It may just be one of Luxembourg’s most mystifying Easter traditions: Bretzelsonndeg.

Tiny country, big traditions! Pretzel Sunday takes place once a year on the third Sunday in Lent, at the end of March.

You may associate “Bretzel” pr "Pretzel" with a probably unhealthy amount of salt, and it certainly can be covered in the stuff, but the modern Luxembourgish version is usually tooth-achingly sweet, complete with fondant icing and sprinkled with almonds. According to some romantic souls, the puff pastry symbolises two lovers arm in arm. According to some slightly less romantic historians, it used to be a symbol of human sacrifice to a Celtic deity. More on that later.

Feel the heat? Get her the sweet! 

The traditional version of the custom dictates that a man should offer a pretzel to the woman he's interested in. If she finds him nearly as sweet as the pretzel, she will let him know by giving him an egg on Easter Day. We’ll let you interpret the symbolism.

If she is not interested in the poor chap, she will give him a basket instead of the egg. Fun fact for both locals and expats who are brave enough to learn Luxembourgish: this is where the classic expression “de Kuerf kréien” (literally: to receive the basket) comes from.

The tradition is reversed in leap years; girls offer the pretzel to their sweetheart while boys have to pick between returning an egg or a basket. However, as any cultural anthropologist worth his or her salt will assure you, traditions are constantly evolving. The respective gender of giver and receiver plays less of a role today. In other words: just get out there and secure a Bretzel for your significant other!


In Luxembourg, the tradition allegedly kicked off in the 18th century. During Buergbrennen, women threw wood into the flames while calling out their would-be lover’s name. If the trick worked its magic, the women would later receive a pretzel and eventually return an egg on Easter Day. Another pretzel custom that has been lost over the years involves newly-wed couples. On Bretzelsondeg, they had to give a pretzel to the guests who had managed to get hold of a piece of the wedding garter.

Up until the 20th century, the custom was primarily observed in villages along the Moselle and Sure rivers but it has long conquered the rest of the Grand Duchy. If you’re free on Sunday, you may want to head to Luxembourg City, where Bretzelsondeg is always celebrated in style. Expect live music, the iconic Jhangeli tourist train and, most importantly, free pretzels.

The pretzel – a mystery of history?

The historical origin of the pretzel remains unclear and various unreliable versions exist. One source for example claims that an Italian monk invented them to reward children who learned their prayers. In this legend, the shape of the pretzel represents arms crossed in prayer to the Trinity.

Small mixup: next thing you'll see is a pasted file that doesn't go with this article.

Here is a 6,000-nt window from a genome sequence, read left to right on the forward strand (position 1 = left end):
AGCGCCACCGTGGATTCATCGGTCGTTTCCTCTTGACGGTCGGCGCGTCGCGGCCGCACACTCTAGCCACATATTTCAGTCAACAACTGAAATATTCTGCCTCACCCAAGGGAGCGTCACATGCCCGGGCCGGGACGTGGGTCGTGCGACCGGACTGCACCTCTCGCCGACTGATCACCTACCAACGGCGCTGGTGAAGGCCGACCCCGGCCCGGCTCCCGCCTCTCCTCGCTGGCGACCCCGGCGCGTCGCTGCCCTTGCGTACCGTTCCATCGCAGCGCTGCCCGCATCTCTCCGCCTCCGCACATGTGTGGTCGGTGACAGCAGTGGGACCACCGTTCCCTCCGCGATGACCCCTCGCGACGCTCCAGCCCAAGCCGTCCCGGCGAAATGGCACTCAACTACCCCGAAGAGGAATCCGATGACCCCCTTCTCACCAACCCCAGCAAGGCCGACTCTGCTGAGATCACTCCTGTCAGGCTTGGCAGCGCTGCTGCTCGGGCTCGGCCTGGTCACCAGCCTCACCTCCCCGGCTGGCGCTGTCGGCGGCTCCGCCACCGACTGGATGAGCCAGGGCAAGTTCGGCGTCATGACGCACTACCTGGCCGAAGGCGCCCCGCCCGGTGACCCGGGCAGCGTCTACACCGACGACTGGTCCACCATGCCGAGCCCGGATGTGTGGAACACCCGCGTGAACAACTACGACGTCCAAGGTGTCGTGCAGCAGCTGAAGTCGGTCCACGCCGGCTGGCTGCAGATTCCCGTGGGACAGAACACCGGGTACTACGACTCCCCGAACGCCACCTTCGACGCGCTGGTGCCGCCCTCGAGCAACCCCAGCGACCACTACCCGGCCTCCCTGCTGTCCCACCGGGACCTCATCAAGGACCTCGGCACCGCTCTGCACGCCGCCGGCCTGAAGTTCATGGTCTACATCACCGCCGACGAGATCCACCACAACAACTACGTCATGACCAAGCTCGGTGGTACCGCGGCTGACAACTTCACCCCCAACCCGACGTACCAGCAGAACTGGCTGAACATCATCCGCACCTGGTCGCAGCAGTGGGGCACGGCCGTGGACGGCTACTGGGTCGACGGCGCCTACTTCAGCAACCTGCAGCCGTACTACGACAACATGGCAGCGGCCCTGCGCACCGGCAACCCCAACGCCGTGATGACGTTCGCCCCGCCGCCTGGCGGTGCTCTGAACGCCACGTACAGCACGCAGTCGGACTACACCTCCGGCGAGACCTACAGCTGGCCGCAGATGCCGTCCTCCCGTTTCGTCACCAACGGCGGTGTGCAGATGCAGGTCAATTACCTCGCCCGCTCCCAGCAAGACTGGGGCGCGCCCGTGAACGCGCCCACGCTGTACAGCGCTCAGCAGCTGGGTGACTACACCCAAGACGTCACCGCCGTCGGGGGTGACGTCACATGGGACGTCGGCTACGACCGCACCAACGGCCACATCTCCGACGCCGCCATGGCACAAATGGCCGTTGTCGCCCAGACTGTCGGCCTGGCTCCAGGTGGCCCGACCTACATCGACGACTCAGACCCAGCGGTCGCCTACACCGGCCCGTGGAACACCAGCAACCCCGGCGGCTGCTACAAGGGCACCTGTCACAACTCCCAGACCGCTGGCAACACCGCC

However, most historians agree that the pretzel actually predates Christianity. A common explanation is that the pretzel used to symbolize human sacrifice to the Celtic deity Sirona. The three holes in the pastry stand for the three-part noose that pagans used to kill three people by hanging during the sacrificial ceremony.


© Statue of Sirona in Hochscheid, Germany.

From young to old, let the Bretzel stories be told!

What do Luxembourg’s residents think about Bretzelsondeg? Are people still aware of the story behind the pastry? We snooped around.

The general consensus among the younger generation seems to be that, while nearly everybody loves to eat the sweet delight, only very few know the original custom and even fewer would consider following it. According to 17-year-old Mara, “it would be kind of weird to buy someone my age a pretzel. It’s not like Valentine’s Day when it’s normal to buy someone a rose. At my school for example, final year students always sell roses on that occasion but I’ve never seen them sell pretzels.” 23-year-old Fabienne also doubts that the practice is common among Luxembourg's youth. In a not-so-subtle side attack against the author of this article, she explains that “my boyfriend has never given me one.”

RTL Today editor Nathalie has lived in Edinburgh for a while and avidly remembers how “my old flatmate and I would bemoan the lack of sweet pretzels in the UK. At university, my break after the second semester was never at the right time, so I haven’t had a pretzel in years.” Rick, a 22-year-old student living in Freiburg, similarly laments that the German salty pretzels are not a patch on their Luxembourgish counterparts. “I’d buy my girlfriend a pretzel but we’ll be in Portugal on Pretzel Sunday, so I guess a pastel de nata will have to do,” he tells us.

An elderly couple we ask just laughs- “we used to buy pretzels for each other on Easter Sunday, now we just buy them whenever we feel like it.”


The middle-aged adults we questioned had varying opinions. To call a spade a spade, some buy their partner a pretzel, others don’t. “From small over big to gigantic ones, it would be impossible not to buy a pretzel considering the vast offer,” 49-year-old Chantal tells us. “It’s well-known that the best way to his or her heart is through the stomach. My husband, however, usually just buys one for himself,” she adds with a smile.

RTL editor Stephen, on the other hand, has a different tactic: “If I buy my wife something ‘romantic’ out of the blue she will immediately become suspicious of potential wrong-doing. Better I stick to a cup of coffee and a light smack on the bottom in the kitchen.”